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6th February 2014 marked the 90th anniversary of the building of the Lascar Memorial. Image

I would like to revive this story, which is not widely recognised.

 In 1924, in Kolkata (also known as Calcutta), Englishman William Ingram Keir built and erected the Indo-Mogul style monument to remember the 896 Bengali Lascars who perished in the Great War from 1914-18. Lascars were Asian seamen who worked aboard British steamships and, for over 350 years, they played a crucial role in ensuring goods from India reached British ports safely in times of peace and war.  On 6 February 1924, the monument was unveiled by Lord Lytton, then Governor of Bengal.

 William Keir also designed Kidderpore Bridge, buildings at Bengal Engineering and Science University in Shibpur, the Indian Institute of Technology, Kharagpur and Islamia College, all in India.  He also replaced the spire of St Paul’s Cathedral in Kolkata, which was damaged in an earthquake in 1934.  He also designed a number of mosques, temples and gurdwaras in the city and the state.  In 1920, Keir won an award of 500 Rupees for designing the monument.

 By the eve of the First World War, there were over 50,000 lascars in Britain, many of whom had been abandoned or else had jumped ship.  Many had no choice but to become involved in the war effort, comprising 20 percent of the British maritime labour force. Their loyalty was surprising, considering that lascars were fighting for a nation that didn’t embrace them.

 In 1994, the abandoned monument, which is approximately 100ft tall, was renovated by a retired Indian army officer – Commodore Bibhu Mohanti – who noticed the neglected memorial.  He collected funds for the renovation, which took a year to complete.  In December 1995, the monument was illuminated for the first time.

 Mohanti was born in Orissa and was commissioned in to the Indian Navy in 1963. Mohanti served at the Bay of Bengal in 1971, during the Indo-Pak War, which saw the independence of Bangladesh.  In May 1997, he retired from service in Calcutta.

 William’s son, James Keir, was born and educated in Darjeeling, (then British India.) He is now retired and lives in Hong Kong. He said, “It is a pity I did not pay much attention to my father’s works when growing up, nor did he talk much about them. The original memorial had a gold dome, which is now painted pink. I remember my father saying that the shiny dome came into view as the boats came up the Hooghly and that it pointed to Mecca. He would always say, ‘I am a foreigner in India but a stranger everywhere else.’ He died three months after he left India in 1967.” James and Commodore Mohanti met for the first time in November 2012.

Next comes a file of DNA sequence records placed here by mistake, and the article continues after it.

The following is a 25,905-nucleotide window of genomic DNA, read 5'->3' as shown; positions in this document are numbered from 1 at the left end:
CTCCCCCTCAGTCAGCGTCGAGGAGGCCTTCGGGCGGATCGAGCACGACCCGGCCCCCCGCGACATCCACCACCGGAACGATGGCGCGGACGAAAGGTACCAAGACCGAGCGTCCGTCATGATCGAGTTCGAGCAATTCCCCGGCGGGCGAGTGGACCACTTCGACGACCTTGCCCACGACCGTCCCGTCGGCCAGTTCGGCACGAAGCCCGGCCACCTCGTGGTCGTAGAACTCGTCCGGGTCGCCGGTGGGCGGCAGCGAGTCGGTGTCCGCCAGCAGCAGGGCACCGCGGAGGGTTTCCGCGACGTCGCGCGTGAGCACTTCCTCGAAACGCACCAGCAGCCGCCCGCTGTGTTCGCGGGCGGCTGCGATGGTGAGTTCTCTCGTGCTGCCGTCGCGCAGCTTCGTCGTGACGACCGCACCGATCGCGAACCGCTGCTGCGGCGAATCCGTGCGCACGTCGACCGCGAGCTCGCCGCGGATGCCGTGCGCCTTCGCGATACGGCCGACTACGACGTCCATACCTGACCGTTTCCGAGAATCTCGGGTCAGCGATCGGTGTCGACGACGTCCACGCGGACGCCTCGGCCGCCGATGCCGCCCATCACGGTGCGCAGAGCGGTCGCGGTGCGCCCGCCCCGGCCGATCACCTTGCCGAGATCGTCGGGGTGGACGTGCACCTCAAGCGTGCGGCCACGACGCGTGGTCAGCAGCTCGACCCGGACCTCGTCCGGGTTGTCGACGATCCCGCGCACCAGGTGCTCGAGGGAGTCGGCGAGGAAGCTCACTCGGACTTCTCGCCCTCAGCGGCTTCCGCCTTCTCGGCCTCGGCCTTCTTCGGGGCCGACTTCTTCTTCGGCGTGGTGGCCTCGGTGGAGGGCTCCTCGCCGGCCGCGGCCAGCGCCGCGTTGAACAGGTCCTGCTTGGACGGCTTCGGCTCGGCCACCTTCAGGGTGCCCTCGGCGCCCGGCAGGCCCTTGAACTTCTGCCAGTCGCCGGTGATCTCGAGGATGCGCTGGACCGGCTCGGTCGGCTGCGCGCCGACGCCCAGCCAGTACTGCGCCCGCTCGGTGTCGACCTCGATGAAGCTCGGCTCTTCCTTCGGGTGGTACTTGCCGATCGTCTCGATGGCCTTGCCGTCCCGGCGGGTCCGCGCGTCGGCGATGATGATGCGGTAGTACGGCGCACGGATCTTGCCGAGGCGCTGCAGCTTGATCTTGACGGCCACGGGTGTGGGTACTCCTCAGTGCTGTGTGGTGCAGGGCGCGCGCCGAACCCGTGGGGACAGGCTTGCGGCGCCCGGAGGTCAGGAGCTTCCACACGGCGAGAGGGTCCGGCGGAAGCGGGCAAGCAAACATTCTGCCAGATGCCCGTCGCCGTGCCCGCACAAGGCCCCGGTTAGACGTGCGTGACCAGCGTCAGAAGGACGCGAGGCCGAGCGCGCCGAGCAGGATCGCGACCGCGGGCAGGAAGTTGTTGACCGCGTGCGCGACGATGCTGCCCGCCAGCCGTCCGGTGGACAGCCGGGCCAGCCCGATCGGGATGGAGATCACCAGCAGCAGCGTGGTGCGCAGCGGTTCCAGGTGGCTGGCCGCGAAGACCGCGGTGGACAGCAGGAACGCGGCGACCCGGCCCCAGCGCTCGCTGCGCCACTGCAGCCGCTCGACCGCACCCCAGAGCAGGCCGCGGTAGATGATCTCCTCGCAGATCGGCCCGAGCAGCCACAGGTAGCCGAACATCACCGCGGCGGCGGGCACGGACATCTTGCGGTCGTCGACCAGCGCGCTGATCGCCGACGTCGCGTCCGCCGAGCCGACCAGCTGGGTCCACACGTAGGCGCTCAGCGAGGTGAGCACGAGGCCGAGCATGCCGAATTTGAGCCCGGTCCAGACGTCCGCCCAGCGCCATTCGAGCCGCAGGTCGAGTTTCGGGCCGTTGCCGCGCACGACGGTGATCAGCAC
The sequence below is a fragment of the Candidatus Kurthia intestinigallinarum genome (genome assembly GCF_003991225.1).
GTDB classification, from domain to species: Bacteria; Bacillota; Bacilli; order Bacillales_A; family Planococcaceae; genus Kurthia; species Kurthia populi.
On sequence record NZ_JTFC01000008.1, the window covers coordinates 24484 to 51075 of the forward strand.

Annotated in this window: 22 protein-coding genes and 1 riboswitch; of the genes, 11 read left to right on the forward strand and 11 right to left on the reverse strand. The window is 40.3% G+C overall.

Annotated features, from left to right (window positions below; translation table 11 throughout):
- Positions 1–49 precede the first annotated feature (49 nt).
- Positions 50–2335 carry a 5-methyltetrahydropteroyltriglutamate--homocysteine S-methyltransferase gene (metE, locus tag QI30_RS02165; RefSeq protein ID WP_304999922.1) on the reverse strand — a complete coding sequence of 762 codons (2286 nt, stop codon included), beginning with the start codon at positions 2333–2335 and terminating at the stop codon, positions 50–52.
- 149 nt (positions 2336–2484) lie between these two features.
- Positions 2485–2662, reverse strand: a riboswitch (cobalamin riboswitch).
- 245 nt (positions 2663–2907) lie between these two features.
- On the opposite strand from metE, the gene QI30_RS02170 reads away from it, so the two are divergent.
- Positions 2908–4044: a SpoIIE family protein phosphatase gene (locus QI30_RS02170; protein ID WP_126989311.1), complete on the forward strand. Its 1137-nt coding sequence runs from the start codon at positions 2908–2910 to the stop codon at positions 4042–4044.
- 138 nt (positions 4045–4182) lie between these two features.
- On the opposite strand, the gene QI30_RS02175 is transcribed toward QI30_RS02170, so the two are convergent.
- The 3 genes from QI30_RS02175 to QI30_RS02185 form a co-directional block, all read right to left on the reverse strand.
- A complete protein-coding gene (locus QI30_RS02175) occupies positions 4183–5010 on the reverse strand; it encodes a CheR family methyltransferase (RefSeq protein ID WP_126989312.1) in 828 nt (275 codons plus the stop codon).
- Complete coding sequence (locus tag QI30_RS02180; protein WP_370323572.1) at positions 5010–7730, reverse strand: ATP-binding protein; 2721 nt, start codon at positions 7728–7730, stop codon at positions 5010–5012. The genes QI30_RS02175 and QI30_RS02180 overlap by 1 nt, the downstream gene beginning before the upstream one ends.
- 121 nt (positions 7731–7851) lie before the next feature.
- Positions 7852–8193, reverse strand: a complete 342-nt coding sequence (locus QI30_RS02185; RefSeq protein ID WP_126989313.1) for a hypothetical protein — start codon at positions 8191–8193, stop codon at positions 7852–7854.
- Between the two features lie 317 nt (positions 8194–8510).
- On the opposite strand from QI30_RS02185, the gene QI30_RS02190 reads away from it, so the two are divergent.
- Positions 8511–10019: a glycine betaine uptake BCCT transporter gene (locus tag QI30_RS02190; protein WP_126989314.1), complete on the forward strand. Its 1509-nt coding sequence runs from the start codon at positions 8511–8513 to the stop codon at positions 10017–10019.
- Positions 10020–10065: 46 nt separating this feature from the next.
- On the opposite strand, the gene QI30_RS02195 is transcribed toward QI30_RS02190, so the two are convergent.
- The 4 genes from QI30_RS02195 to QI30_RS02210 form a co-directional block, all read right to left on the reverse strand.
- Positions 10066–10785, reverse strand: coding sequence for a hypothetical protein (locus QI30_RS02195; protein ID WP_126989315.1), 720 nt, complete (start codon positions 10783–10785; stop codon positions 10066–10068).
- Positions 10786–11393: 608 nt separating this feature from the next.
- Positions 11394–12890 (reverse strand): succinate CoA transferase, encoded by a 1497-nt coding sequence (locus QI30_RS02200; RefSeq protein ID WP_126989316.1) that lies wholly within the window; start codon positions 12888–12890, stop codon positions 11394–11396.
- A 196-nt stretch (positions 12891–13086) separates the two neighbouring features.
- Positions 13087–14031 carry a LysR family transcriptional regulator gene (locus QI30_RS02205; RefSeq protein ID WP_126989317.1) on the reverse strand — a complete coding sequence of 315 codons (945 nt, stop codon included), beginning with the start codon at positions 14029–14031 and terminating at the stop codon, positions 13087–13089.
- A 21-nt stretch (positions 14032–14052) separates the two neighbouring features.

2014 marks the commemoration of the centenary of the Great War. The event this year is not a celebration of the event, but rather an acknowledgement and remembering of the sacrifices made.

 Every year on 4 November, National Navy Day of India is celebrated at the Lascar War Memorial.

Published in the Asian World, February 2014.

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The 15th annual Boishakhi Mela (Bengali: বৈশাখীমেলা)took place on Sunday 12th May 2013. The event is a celebration of the Bengali New Year with music and cultural events. The Bengali New Year falls on 14/15 April. The event always takes place in May, as April tends to have a high risk of rain.  It is the largest open-air Asian festival in Europe. It was previously hosted at Weavers Fields, Brick Lane, London.  After the Notting Hill Carnival, it is the second-largest street festival in the UK attracting over 80,000 visitors from around the country. This year, it was held for the first time in Victoria Park, Tower Hamlets, London to attract a larger audience but the number of visitors failed to match previous years.

The parade kicked off from Weavers Field with dancers, performers featuring local school children and local groups, showcasing vibrant colours, music and culture. Celebrating cultural diversity, the event was shown live on the NTV channel (Sky 852) and was hosted by BBC Asian Network presenter Nadia Ali.

Some of the biggest names in Bengali music took to the stage including Bappi Lahiri, a music director in the Hindi film industry, Liza, S I Tultul and others.  10 finalists of the ‘Boishakhi Star 2013’ also performed live on stage. Lutfur Rahman, Mayor of Tower Hamlets, also made an appearance at the Mela.

Market stalls complimented the Mela with Asian snacks, drinks, arts, crafts, jewellery and clothing. To celebrate 50 years of Tollyboy rice (one of the bestselling brands of rice in the UK today), visitors were treated with free sample bags of long grain and basmati rice. The demand was high.

Funds were being raised for the Beani Bazar Cancer hospital project in Bangladesh, the first-ever comprehensive cancer hospital in Sylhet. Author, Shahida Rahman, was also signing copies of her historical novel ‘Lascar’.

Wind and rain swept in by the mid-afternoon, but that failed to dampen the party atmosphere. Organisers of the event say, ‘The blend of multicultural performers and activities will ensure integration of people of different ages and ethnicities to come together and improve community cohesion through culture and celebration.’

Anu Sidhu, a student, is a regular attendee of the Mela. ‘I love coming here every year and enjoy the sights, tastes and smells! It is like being in Bangladesh for a short while,’ he said.

Published in ‘Asian World’ newspaper, June 2013

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